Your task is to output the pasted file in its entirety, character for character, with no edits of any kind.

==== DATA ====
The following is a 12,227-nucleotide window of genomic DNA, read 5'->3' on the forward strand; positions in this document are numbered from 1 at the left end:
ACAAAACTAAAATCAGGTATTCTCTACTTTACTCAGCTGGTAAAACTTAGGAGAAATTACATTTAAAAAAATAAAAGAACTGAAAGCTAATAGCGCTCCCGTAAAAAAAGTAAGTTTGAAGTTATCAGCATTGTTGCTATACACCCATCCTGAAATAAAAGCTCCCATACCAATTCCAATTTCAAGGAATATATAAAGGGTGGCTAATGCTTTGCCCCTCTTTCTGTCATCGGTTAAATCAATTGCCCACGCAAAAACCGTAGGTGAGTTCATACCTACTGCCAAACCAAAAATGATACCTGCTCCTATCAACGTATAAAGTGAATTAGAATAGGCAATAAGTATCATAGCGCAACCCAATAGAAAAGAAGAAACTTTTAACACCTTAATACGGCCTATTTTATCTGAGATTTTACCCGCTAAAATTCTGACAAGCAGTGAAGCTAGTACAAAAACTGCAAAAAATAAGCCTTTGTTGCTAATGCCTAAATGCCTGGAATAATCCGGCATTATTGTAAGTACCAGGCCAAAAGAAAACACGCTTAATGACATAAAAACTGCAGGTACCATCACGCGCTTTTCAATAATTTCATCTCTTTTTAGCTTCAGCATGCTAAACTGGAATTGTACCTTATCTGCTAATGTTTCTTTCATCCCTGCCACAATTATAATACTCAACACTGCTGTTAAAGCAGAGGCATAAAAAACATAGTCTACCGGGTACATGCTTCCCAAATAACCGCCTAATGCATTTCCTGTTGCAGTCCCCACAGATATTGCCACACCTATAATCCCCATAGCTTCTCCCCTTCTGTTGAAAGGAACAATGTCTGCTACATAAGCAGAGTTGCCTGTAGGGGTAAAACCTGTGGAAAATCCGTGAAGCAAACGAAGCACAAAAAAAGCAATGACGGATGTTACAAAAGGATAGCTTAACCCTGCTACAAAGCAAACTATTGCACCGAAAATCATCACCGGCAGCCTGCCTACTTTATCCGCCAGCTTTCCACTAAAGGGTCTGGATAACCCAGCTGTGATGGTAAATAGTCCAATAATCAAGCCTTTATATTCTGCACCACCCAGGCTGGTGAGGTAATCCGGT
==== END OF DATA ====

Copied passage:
The following is a 12,227-nucleotide window of genomic DNA, read 5'->3' on the forward strand; positions in this document are numbered from 1 at the left end:
ACAAAACTAAAATCAGGTATTCTCTACTTTACTCAGCTGGTAAAACTTAGGAGAAATTACATTTAAAAAAATAAAAGAACTGAAAGCTAATAGCGCTCCCGTAAAAAAAGTAAGTTTGAAGTTATCAGCATTGTTGCTATACACCCATCCTGAAATAAAAGCTCCCATACCAATTCCAATTTCAAGGAATATATAAAGGGTGGCTAATGCTTTGCCCCTCTTTCTGTCATCGGTTAAATCAATTGCCCACGCAAAAACCGTAGGTGAGTTCATACCTACTGCCAAACCAAAAATGATACCTGCTCCTATCAACGTATAAAGTGAATTAGAATAGGCAATAAGTATCATAGCGCAACCCAATAGAAAAGAAGAAACTTTTAACACCTTAATACGGCCTATTTTATCTGAGATTTTACCCGCTAAAATTCTGACAAGCAGTGAAGCTAGTACAAAAACTGCAAAAAATAAGCCTTTGTTGCTAATGCCTAAATGCCTGGAATAATCCGGCATTATTGTAAGTACCAGGCCAAAAGAAAACACGCTTAATGACATAAAAACTGCAGGTACCATCACGCGCTTTTCAATAATTTCATCTCTTTTTAGCTTCAGCATGCTAAACTGGAATTGTACCTTATCTGCTAATGTTTCTTTCATCCCTGCCACAATTATAATACTCAACACTGCTGTTAAAGCAGAGGCATAAAAAACATAGTCTACCGGGTACATGCTTCCCAAATAACCGCCTAATGCATTTCCTGTTGCAGTCCCCACAGATATTGCCACACCTATAATCCCCATAGCTTCTCCCCTTCTGTTGAAAGGAACAATGTCTGCTACATAAGCAGAGTTGCCTGTAGGGGTAAAACCTGTGGAAAATCCGTGAAGCAAACGAAGCACAAAAAAAGCAATGACGGATGTTACAAAAGGATAGCTTAACCCTGCTACAAAGCAAACTATTGCACCGAAAATCATCACCGGCAGCCTGCCTACTTTATCCGCCAGCTTTCCACTAAAGGGTCTGGATAACCCAGCTGTGATGGTAAATAGTCCAATAATCAAGCCTTTATATTCTGCACCACCCAGGCTGGTGAGGTAATCCGGT